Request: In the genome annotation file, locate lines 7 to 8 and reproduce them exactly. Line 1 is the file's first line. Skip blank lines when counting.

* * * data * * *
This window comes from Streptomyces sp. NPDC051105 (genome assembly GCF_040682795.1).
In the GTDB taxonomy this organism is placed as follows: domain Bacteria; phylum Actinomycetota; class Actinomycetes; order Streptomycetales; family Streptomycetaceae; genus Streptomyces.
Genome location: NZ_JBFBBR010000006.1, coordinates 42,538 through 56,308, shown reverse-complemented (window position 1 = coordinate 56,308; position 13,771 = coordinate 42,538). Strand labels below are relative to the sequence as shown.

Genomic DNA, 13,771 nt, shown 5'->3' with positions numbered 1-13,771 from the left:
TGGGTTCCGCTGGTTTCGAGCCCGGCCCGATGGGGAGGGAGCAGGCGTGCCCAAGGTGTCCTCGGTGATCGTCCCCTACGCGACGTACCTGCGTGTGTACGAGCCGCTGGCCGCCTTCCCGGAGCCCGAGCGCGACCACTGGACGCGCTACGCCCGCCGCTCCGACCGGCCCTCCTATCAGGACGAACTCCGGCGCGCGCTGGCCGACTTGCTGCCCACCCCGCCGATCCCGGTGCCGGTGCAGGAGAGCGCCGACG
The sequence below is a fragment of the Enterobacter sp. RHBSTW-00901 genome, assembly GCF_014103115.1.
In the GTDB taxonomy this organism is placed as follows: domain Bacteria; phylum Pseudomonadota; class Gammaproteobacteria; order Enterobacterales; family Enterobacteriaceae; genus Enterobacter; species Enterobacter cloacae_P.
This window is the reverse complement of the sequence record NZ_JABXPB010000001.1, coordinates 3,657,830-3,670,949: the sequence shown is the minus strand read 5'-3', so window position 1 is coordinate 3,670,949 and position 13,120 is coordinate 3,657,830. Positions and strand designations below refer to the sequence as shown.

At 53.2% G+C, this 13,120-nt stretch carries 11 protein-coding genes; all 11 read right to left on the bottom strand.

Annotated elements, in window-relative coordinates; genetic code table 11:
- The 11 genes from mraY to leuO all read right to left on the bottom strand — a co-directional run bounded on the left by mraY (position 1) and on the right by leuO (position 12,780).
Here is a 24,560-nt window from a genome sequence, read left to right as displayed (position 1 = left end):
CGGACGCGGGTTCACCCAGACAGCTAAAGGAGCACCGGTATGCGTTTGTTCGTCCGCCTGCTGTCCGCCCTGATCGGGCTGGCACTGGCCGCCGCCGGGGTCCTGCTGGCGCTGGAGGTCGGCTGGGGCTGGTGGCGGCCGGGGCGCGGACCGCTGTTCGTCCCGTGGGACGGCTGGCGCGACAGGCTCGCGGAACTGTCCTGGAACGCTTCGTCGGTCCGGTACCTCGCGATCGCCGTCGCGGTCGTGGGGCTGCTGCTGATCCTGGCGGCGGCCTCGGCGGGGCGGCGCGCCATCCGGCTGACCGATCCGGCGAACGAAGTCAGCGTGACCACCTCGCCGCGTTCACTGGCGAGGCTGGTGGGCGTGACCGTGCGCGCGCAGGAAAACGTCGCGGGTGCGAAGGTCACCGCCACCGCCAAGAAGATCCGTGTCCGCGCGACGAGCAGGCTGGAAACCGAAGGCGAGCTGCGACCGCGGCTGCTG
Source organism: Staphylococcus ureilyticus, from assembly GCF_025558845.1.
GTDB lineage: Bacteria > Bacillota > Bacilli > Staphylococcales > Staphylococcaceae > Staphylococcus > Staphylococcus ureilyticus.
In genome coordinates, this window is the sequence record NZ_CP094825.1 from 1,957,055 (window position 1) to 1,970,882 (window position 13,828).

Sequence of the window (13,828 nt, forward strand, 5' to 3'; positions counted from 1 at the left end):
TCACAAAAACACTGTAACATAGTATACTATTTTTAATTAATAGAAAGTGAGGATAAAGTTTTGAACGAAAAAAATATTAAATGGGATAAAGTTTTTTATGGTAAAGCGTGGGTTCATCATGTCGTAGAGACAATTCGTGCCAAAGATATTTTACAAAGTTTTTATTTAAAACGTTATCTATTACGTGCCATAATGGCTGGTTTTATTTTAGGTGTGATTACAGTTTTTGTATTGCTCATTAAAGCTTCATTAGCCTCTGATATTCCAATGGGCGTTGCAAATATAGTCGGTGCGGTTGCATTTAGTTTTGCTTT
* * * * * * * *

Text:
In the GTDB taxonomy this organism is placed as follows: domain Bacteria; phylum Pseudomonadota; class Gammaproteobacteria; order Enterobacterales; family Enterobacteriaceae; genus Enterobacter; species Enterobacter cloacae_P.
This window is the reverse complement of the sequence record NZ_JABXPB010000001.1, coordinates 3,657,830-3,670,949: the sequence shown is the minus strand read 5'-3', so window position 1 is coordinate 3,670,949 and position 13,120 is coordinate 3,657,830. Positions and strand designations below refer to the sequence as shown.